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Women are living longer with metastatic breast cancer: Why and what you should know

metastasis
Researchers discovered that despite the usual prognosis, more women initially diagnosed with metastatic breast cancer have been surviving the disease for longer periods of time, especially women diagnosed at younger ages.

The number of women in the United States living with metastatic breast cancer has risen steadily over the past 25 years, by a total of about 50 percent. Experts say the marked increase is likely due to the aging of the U.S. population and improvements in treatment. "We have many more treatment options than we've ever had before," says Dennis Citrin, MD, PhD, Medical Oncologist at our hospital outside Chicago. "The science of oncology is light years ahead of where we were 30 or 40 years ago, when I started my career."

In the early 1990s, about 105,000 women were living with metastatic breast cancer, according to an analysis released earlier this year by the National Cancer Institute (NCI). This year, that number has jumped to nearly 155,000.

The disease, the most aggressive form of breast cancer, is progressive and does not typically go away with treatment.

“ Whenever we're dealing with cancer that's left the original site and has spread, it poses a challenge because simple surgical removal will not be enough. But metastatic breast cancer is not a hopeless situation.” - Dennis Citrin, MD, PhD - Medical Oncologist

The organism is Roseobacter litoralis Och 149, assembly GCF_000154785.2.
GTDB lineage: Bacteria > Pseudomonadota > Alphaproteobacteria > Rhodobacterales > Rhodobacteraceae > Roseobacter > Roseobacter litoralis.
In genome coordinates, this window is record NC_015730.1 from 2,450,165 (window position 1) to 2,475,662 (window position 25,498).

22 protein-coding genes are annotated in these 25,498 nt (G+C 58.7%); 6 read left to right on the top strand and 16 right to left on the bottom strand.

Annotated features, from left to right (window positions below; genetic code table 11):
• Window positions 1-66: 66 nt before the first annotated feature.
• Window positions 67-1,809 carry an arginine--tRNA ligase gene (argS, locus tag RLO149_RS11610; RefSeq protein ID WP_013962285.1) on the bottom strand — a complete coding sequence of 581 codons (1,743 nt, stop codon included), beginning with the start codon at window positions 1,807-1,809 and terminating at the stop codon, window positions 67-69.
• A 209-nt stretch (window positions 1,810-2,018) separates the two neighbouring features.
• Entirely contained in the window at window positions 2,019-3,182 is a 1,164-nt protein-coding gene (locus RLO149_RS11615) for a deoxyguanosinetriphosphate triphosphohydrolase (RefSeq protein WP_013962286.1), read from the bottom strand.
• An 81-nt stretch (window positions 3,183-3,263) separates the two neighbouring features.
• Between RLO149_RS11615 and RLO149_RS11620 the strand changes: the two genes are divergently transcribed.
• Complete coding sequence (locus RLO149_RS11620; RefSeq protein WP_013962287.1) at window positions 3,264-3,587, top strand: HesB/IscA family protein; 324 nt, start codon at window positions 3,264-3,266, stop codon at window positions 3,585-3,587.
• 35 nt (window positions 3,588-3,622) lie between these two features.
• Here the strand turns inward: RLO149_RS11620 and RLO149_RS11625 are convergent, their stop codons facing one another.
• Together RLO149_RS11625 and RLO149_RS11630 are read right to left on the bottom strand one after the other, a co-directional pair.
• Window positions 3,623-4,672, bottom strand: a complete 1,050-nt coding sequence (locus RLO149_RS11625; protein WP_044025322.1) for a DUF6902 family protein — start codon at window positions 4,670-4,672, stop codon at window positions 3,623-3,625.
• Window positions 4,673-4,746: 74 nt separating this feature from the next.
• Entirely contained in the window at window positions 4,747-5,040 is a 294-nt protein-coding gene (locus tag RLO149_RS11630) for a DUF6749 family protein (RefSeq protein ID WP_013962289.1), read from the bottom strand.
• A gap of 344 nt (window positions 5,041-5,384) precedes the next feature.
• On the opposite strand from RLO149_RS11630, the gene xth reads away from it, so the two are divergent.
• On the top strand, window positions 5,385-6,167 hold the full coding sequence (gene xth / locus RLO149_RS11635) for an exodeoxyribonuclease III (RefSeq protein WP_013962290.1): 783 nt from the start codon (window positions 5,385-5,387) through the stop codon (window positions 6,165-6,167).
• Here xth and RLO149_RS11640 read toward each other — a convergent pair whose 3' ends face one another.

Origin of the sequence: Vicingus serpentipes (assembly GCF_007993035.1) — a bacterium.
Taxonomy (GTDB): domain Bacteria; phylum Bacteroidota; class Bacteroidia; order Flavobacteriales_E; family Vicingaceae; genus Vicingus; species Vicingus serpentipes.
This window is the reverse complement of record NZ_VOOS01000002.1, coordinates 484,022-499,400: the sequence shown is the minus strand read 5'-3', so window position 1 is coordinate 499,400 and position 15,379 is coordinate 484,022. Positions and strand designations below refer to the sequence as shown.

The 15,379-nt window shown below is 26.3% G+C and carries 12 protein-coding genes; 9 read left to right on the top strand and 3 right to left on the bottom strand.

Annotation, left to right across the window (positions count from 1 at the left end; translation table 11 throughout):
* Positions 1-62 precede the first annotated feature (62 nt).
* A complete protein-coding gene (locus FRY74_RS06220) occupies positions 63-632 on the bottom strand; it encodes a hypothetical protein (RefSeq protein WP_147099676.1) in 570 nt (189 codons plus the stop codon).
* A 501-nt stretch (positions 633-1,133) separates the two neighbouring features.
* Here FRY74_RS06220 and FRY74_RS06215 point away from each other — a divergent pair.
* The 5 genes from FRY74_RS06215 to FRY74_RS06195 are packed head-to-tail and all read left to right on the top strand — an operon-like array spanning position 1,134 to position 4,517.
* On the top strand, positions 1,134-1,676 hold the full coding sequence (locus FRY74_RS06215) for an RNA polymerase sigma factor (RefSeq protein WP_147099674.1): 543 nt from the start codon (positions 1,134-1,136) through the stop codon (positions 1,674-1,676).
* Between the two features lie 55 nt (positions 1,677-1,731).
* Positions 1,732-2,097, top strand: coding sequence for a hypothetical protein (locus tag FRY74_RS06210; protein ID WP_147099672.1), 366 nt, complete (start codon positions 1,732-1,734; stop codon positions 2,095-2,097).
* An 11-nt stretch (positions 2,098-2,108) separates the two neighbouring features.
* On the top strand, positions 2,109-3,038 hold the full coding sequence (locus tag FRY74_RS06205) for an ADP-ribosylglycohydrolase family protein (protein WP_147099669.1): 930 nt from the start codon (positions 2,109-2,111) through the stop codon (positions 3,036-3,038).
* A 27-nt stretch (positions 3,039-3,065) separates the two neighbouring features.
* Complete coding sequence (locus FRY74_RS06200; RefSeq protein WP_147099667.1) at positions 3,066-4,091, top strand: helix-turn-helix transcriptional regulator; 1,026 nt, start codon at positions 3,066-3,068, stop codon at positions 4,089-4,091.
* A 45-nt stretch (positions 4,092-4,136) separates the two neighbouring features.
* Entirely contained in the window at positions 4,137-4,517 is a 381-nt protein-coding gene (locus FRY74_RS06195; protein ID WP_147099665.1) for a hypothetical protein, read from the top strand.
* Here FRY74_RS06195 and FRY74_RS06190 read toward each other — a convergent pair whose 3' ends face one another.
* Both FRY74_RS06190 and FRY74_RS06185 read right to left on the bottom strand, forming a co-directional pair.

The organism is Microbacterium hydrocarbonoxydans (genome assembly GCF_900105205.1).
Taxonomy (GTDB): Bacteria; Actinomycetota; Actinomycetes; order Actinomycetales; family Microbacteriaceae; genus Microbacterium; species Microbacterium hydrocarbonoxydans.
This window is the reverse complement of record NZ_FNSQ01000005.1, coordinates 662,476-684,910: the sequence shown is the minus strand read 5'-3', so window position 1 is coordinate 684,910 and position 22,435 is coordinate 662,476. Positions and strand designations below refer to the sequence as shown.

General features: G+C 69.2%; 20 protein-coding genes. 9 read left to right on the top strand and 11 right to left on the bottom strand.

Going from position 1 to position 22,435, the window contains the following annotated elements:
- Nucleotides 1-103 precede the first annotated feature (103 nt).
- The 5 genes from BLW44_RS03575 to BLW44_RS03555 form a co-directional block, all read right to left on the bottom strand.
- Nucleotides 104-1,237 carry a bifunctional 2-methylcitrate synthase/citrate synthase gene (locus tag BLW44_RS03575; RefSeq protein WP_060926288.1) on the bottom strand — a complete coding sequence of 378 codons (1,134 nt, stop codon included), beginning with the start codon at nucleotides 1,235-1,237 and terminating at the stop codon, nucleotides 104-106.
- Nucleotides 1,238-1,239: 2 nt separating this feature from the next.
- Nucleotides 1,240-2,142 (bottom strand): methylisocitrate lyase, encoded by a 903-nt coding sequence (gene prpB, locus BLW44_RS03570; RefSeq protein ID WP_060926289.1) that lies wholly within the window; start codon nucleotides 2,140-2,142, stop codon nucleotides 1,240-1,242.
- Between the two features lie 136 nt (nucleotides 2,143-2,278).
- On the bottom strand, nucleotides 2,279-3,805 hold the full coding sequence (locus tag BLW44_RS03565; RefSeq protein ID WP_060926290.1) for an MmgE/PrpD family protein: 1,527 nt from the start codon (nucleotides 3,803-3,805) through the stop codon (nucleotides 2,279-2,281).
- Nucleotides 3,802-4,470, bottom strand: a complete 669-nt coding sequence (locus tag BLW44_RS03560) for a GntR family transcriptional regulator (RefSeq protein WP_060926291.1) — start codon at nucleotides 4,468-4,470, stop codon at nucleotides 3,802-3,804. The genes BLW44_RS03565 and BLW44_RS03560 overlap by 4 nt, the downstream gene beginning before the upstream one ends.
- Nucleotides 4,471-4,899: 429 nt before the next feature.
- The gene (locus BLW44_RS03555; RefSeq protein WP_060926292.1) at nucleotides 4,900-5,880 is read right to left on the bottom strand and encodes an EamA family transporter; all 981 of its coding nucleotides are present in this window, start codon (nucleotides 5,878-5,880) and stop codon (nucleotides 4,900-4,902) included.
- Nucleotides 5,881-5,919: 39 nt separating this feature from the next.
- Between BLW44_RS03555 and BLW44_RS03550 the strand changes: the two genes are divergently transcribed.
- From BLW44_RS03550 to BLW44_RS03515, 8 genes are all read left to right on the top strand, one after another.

To develop a more accurate estimate of the total number of women living with the disease, researchers used data from the NCI's Surveillance, Epidemiology, and End Results (SEER) Program.

Metastasis

The most common sites are:

  • bone
  • brain
  • liver
  • lung

Researchers discovered that despite the usual prognosis, more women initially diagnosed with metastatic breast cancer have been surviving the disease for longer periods of time, especially women diagnosed at younger ages.

The researchers estimated that between 1992-1994 and 2005-2012, the five-year relative survival rate among women initially diagnosed with metastatic breast cancer at ages 15 to 49 doubled from 18 percent to 36 percent.

Based on their calculations, the researchers also estimated that the number of women living with the disease increased by 4 percent from 1990 to 2000 and by 17 percent from 2000 to 2010. They project that the number will increase by 31 percent from 2010 to 2020.

One major improvement in breast cancer treatments was the introduction of trastuzumab (Herceptin®) in 1998 for treating certain tumors.

Targeted Therapy

Designed to attack specific genetic mutations found in some cancer cells.

Other targeted treatments have been developed since then, including one approved by the Food and Drug Administration last month. "The goal of treatment for someone with metastatic breast cancer is to essentially turn it into a chronic illness," says Dr. Citrin. "I always use the analogy of somebody with diabetes. Every day, a person gives herself an injection of insulin or takes a pill to control her diabetes. Day to day, she's still diabetic; she's not cured of her disease, but as long as she takes her medication on a regular basis, she is not going to die of her disease. Also, the disease is not going to cause severe symptoms to interfere with the quality of her life. That's really where we're at with metastatic breast cancer for a growing number of patients."